Opticana Museum- Display Stand
The design of the new Opticana gallery and concept store in Tel-Aviv, reflects the un coherent history of the building. It was built as a two families house inhabiting the sisters: Ida Lange and Lydia Waller and their households in the late 19th century. The sisters were part of the templar community, Germans who immigrated to Palestine aiming to create a utopian Christian society. During W.W.2 the templar’s properties were confiscated by the British army and the sisters, as the other members of the community where forced to leave.
During its first 60 years of existence the house wasn’t changed from the outside, though the interiors where refurbished, according to times and changing fashions and regimes. The bright blue and oriental decorations of the Ottoman era were replaced with light beige and geometrical designs.
Since the 40’s the house, as the German colony in all, was transformed into a military zone, first British and then Israeli. The old stone buildings were used as offices and storages. Walls were removed to create open space and built to divide others. Roofs were deconstructed and new floors were added randomly. To reach them, new staircases were attached outdoors. The solid stone structure was covered with layers off army khaki – oil paint and electrical wires.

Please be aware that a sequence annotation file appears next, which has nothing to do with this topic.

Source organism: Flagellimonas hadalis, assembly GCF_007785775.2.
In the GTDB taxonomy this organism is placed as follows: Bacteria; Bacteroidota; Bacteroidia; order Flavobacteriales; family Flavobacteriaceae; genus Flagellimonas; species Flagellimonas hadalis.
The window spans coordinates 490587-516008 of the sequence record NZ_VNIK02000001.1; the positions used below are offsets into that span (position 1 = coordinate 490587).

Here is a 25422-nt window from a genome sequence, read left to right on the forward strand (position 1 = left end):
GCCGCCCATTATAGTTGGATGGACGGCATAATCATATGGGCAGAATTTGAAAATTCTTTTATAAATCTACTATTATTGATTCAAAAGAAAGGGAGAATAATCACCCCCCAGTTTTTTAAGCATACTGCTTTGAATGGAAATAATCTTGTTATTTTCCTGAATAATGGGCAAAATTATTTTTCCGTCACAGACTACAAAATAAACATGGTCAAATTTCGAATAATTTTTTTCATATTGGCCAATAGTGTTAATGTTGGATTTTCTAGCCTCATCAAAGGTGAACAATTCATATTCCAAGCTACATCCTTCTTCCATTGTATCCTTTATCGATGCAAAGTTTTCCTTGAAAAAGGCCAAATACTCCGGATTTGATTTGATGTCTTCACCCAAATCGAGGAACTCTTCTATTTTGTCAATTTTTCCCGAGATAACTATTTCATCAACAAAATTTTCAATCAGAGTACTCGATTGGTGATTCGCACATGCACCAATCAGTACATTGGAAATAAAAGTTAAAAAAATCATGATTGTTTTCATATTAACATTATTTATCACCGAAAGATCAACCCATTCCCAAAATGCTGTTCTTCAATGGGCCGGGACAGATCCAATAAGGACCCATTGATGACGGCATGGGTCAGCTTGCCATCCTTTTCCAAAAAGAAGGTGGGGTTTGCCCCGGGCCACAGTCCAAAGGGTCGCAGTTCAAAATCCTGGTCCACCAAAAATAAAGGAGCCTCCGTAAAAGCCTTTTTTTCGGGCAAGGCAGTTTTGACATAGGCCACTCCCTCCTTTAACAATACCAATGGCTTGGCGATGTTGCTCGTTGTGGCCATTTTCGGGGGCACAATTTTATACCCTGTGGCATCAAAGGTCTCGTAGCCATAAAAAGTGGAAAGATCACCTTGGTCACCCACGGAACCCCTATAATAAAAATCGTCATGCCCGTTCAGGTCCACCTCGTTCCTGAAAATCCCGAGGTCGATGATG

Considering the complex history of the building, it was a complicated decision which period of time should we present, while reframing the house into its future use, and even more fundamentally, should we create a unified space. For us, it was an intriguing mission to design a space that reflects change. The different identities clash into multilayered structure which reflects the tortuous history of the last 150 years in the Middle East. We let the different periods pop out, intertwining the different myths and histories. As such, the architecture is a dialectical text, both esthetical and political edited franticly.